St. Cyril of Alexandria, who flourished in the fifth century, expresses himself in a manner still more decisive. Here are his words: "All men, except Him who was born of a Virgin, and that same most holy Virgin of whom was born the Man-God, are born in original sin, and we come into this world afflicted with the most grievous blindness, which indeed we inherit from our first parent, the origin of our race." And he gives, moreover, the motive for this exception, since he goes on to say: "Who ever heard of an architect, building a house for himself, and giving possession of it to his greatest enemy?"
Evidently, the anonymous clergyman who translated the corresponding Latin felt it fit to include the Latin provided by Lambruschini:
Omnes homines, excepto illo, qui de Virgine natus est, et sacratissima etiam Virgine, ex qua Deus homo prodiit in mundum, exempta, cum peccato originali nascimur, et gravissima caecitate depressi in mundum venimus, quam quidera caecitatem de radice primi parentis contraximus.
His citation was as follows:
In Evang. Joan. lib. VI, adjecto explanationi Cyrilli per Judocum Clichtoveum Neoportuensem, Docterum Theologum, cap. XV, Oper. S. Cyrilli Alexandrini. Basileae, 1566.
The above, of course, is only the Latin and citation for the main portion of the quotation. The part quoted as explanation has the following Latin:
Quis unquam audivit architectum, qui sibi domum aedificavit, ejus occupationem et possessionem primo sui inimico cessisse.
with the following citation: "In. Conc. Eph. N. VI." (see this link for some interesting discussion regarding the variant issues for this quotation)
Several issues came to mind:
1) The supposed explanation comes from an entirely different and unrelated work.
2) Upon checking the standard collections of Cyril, I noticed two problems. First, Book VI, cited by the cardinal, is a book of a single chapter in all the standard bodies of Cyrillic literature. Second, whether or not one divided that book into multiple chapters, the commentary in question is not to be found in the book. It's just not there.
3) So, how did the cardinal err? He relied on Josse Clichtove, a Romanist theologian who was not the best academic.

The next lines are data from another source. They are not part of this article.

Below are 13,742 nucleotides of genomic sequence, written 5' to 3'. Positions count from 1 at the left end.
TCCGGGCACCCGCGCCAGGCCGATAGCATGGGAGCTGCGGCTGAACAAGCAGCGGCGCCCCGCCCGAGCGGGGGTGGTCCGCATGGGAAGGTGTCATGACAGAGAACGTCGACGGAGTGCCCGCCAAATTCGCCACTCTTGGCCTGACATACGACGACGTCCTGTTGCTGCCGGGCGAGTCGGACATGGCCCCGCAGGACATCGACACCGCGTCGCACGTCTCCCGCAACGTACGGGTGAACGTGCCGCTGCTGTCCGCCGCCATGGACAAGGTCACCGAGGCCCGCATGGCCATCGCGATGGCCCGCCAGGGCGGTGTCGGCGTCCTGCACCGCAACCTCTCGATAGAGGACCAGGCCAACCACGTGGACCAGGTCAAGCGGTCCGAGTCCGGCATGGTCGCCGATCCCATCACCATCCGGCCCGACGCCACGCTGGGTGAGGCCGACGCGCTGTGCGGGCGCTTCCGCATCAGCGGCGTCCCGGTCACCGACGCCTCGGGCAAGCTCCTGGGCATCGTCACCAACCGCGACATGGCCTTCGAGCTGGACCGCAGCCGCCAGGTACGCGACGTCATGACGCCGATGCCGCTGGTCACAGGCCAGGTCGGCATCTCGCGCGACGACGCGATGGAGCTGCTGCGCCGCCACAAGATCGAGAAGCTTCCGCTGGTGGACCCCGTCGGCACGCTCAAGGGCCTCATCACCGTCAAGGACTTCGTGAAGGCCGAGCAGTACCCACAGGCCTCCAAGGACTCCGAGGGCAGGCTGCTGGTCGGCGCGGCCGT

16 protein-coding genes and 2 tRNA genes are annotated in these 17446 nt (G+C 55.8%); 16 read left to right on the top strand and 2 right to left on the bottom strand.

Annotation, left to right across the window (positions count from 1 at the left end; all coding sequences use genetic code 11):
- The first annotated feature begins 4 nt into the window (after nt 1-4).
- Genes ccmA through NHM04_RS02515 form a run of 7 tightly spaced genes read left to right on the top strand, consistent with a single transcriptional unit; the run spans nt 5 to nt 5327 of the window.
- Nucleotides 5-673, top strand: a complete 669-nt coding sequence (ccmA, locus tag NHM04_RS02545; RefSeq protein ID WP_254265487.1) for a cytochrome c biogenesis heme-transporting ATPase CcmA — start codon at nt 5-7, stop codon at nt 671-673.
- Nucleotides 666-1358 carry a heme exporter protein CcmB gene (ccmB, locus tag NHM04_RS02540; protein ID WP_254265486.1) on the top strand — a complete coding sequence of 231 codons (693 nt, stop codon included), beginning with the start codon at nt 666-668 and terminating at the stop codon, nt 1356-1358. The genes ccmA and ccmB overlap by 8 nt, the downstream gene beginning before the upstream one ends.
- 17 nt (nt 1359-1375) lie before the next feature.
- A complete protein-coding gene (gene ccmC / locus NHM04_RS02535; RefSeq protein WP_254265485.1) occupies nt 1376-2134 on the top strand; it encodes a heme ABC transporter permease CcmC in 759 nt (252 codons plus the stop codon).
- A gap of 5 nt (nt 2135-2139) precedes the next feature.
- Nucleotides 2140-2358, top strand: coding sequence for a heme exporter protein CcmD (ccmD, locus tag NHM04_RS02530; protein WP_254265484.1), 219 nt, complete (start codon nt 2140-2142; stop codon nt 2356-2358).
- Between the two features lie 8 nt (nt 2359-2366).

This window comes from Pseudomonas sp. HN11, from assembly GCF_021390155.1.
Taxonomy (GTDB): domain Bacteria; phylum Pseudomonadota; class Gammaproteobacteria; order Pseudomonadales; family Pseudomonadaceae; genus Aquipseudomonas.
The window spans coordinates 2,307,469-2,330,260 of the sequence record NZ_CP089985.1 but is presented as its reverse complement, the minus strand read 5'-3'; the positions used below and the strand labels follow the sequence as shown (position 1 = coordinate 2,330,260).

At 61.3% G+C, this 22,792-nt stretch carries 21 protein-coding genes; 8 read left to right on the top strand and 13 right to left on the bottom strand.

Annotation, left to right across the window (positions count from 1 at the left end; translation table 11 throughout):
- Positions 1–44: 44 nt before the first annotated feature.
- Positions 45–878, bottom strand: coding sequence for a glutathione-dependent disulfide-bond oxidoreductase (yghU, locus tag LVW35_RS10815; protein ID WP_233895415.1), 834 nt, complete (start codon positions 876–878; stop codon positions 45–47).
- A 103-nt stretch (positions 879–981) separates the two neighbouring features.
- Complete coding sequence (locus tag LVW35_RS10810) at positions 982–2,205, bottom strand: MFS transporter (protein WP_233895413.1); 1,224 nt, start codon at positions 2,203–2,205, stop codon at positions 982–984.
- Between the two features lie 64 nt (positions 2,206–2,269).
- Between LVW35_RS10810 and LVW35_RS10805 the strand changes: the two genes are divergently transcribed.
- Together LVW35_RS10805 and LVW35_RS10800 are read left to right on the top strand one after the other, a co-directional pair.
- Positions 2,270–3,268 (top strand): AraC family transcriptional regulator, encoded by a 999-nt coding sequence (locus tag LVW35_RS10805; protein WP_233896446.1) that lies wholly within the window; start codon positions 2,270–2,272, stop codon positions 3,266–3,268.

In fact, upon further investigation, I discovered that Josse Clichtove, unable to find a copy of Books V to VII of Cyril's works, inserted instead the works of other ancient writers, without informing the reader. Erasmus made fun of him for this in Responsio ad annotationes Lei. It wasn't the only time that Clichtove made such substitutions. See pp. 317-318 of "Contemporaries of Erasmus," by Bietenholz et al.
I don't bring this up simply to make fun of the cardinal's blunder. After all, the Reformed writers of the day also occasionally misquoted a source, particularly when they relied on the work of Romanist scholars in providing the allegedly patristic material.
What is even more interesting is that upon reading the genuine Book VI, I found that Cyril of Alexandria actually said what amounts to the precise opposite, namely that he provided no exclusion whatsoever for Mary:
And yet we could not grant that they [i.e. the parents of the man born blind] were altogether free from sin. For, inasmuch as they were human, it is I suppose in every way likely or rather it of necessity follows that they fell into errors.(source)
Migne's corresponding Latin from PG73:942 is "Atqui non omnino concesserimus eos immunes peccati. Quippe homines cum essent, necesse fuit ut in peccatum inciderent." (If you are interested in the Greek, see the facing portion of Migne at column 941, or volume two of Pusey, p. 187, lines 24-27, 1872 ed.)
In point of fact, the supposed sinlessness of Mary was not the universal consent of the ancient fathers. From everything I have seen, the universal consent of the ancient fathers that addressed the issue was that Jesus was the only human not to sin, and this was because he was no mere man, but God incarnate. Only Jesus' conception was immaculate. He was born of a physically immaculate virgin, but he was made after the likeness of sinful flesh, as the Scriptures teach. Mary had sin, which is why she recognized Christ as her savior.